A few months before we heard about coronavirus, an eye-opening 2019 study found that 60% of workers believed mental health affected their productivity at work.1 Now COVID-19—accompanied by isolation, an unclear future, personal concerns, and unique workplace challenges—has sent employee stress and anxiety to a whole new level.

 

What can you do today?

As a team leader or manager, there are several relatively straightforward ways you can help keep your employees healthier and more productive during this time of uncertainty, including:

  • Be honest and transparent: Communicate with your team often, clearly, and transparently. Discuss what’s happening right now and what the possibilities are for the future—even the uncomfortable possibilities. Research shows that being transparent about worst-case scenarios builds trust.2 (It also stops gossip and rumors—another significant source of stress.)
  • Collaborate with employees: Give employees a say in decisions that affect them—from defining work-at-home rules to major changes to the organizational structure. Not only does collaboration gives employees a sense of control and value; it often leads to more innovative ideas and outcomes.   
  • Make work manageable: Clarify project priorities, so everyone knows exactly what’s critical and what can wait. Break up large projects into a series of small steps. Small victories help employees feel productive and useful—which leads to more productivity and less stress.
  • Be flexible and realistic: Many normal rules and benchmarks don’t apply now. Set deadlines, workload, and performance expectations that take the current situation into account. Clarify the “the new normal” with all the members of your team. If possible, have one-on-one meetings with each employee so you can understand each person’s unique situation. 
  • Encourage employees to use their benefits: Many organizations offer benefits that help employees deal with stress—like mental health helplines, fitness programming, or information on stress-reduction techniques. Be sure your employees know how to access and use these benefits. (Also, be sure everyone is up to date on current sick leave and related policies.)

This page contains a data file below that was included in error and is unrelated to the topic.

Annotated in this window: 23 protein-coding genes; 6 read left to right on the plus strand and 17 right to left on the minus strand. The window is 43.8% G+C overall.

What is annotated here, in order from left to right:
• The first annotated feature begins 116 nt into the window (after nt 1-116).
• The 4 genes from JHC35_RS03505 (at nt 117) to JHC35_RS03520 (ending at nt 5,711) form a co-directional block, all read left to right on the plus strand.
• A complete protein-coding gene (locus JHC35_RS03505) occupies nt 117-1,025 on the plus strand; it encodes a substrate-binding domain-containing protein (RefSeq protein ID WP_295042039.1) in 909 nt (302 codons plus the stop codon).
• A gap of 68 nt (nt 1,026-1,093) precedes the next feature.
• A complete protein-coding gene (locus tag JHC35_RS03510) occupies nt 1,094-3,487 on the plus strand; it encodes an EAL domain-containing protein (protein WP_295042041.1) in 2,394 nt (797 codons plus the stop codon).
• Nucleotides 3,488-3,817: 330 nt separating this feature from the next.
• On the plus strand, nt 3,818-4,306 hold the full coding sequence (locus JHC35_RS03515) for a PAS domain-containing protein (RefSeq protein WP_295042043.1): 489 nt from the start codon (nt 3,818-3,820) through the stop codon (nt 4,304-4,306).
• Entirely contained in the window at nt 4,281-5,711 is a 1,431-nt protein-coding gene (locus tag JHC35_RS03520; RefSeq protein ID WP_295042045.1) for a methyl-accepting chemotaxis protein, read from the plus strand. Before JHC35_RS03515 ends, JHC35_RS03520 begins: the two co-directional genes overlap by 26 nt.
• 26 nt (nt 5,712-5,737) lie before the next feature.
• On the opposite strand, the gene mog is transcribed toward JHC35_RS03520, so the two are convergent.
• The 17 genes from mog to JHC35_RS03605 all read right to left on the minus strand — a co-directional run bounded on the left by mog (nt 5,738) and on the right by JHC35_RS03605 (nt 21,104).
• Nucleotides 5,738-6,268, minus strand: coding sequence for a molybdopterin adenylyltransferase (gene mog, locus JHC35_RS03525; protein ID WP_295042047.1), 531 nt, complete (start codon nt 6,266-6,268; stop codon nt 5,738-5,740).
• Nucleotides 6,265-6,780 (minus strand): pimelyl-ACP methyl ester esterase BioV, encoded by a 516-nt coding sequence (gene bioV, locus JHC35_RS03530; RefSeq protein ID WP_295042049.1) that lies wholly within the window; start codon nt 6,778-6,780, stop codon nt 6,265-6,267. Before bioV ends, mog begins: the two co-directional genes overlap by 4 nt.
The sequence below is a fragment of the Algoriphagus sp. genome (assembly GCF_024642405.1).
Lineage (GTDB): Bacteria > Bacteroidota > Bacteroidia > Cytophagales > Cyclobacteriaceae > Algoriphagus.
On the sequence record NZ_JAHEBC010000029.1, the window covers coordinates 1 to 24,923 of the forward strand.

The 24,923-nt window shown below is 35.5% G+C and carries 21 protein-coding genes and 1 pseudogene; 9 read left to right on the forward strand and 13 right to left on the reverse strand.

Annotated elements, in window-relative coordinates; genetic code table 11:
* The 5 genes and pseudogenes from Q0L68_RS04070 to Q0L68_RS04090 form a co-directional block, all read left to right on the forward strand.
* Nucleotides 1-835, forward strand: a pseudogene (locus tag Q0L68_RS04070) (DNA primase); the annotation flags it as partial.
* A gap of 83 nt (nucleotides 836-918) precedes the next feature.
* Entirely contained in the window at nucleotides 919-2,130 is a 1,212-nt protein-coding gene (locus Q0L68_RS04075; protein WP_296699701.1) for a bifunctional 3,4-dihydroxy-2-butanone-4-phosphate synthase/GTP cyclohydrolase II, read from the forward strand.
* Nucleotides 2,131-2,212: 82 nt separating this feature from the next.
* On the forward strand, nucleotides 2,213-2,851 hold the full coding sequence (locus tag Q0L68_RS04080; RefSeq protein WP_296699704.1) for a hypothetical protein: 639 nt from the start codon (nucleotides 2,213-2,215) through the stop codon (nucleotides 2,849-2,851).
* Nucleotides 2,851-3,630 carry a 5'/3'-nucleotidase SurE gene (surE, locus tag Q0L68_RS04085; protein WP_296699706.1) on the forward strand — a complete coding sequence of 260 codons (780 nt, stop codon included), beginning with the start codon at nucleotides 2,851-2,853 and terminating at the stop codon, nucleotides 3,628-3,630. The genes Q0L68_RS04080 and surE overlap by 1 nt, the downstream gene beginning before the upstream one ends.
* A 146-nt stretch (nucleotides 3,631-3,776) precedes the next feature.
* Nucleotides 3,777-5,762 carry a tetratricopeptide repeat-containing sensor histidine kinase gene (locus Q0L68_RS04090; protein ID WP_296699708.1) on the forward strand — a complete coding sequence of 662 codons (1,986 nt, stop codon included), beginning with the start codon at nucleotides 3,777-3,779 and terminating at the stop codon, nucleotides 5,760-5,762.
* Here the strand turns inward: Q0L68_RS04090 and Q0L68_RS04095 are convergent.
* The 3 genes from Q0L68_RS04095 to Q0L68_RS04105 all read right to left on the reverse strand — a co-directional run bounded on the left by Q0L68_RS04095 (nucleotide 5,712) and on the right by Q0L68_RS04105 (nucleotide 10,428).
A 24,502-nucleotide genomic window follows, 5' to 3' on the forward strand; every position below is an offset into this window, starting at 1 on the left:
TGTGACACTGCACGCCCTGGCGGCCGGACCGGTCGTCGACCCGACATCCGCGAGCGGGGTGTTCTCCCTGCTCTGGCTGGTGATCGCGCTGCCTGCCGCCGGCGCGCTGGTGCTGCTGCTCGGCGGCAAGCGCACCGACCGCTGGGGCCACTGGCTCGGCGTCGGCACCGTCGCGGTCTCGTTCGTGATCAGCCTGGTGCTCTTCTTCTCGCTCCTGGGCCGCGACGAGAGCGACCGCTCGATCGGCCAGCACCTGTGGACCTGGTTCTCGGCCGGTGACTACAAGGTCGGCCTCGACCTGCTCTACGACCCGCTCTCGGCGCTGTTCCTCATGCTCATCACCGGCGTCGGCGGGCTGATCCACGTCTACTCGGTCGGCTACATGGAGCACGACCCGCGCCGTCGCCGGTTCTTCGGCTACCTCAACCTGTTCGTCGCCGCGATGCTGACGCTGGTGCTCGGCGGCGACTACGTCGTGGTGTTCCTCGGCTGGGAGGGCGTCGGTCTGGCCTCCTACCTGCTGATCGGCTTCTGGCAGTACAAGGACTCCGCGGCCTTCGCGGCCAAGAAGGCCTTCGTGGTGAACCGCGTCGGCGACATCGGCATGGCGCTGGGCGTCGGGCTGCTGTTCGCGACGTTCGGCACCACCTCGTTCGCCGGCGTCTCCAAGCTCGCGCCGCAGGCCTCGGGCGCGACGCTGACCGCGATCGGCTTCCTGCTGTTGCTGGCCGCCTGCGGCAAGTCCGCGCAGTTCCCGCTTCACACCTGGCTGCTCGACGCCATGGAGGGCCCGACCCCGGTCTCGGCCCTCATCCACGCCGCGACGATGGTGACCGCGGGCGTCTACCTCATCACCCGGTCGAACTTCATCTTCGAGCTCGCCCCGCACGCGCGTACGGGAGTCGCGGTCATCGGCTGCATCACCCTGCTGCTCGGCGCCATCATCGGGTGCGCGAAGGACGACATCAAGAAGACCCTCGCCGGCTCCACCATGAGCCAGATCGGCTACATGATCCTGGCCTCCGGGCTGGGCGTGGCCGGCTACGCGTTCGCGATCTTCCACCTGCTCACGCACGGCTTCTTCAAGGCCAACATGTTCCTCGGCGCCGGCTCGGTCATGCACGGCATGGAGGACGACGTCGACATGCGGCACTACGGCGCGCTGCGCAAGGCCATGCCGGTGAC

What can you do in the future?

Although coronavirus is an especially stressful event, workplace stress is not an anomaly. Studies show that in a normal year, more than 200 million workdays are lost due to mental health conditions ($16.8 billion in employee productivity).3  

When you (literally or figuratively) catch your breath after the coronavirus epidemic, consider working with people through your organization—from leadership to your employees—to prioritize initiatives that provide training and support to employees around mental health and workplace stress.

At Salo, we match consultants in finance, accounting, and HR with the organizations that need their expertise. We’re dedicated to helping our client organizations and consultants work effectively during the COVID-19 pandemic. Let us know how we can help your organization

Sources:

1. Mind Share Partners; Mental Health at Work (2019 report)

2. Psychology Today; Managing Employee Stress and Anxiety During the Coronavirus

3. Harvard Business Review. Research: People Want Their Employers to Talk About Mental Health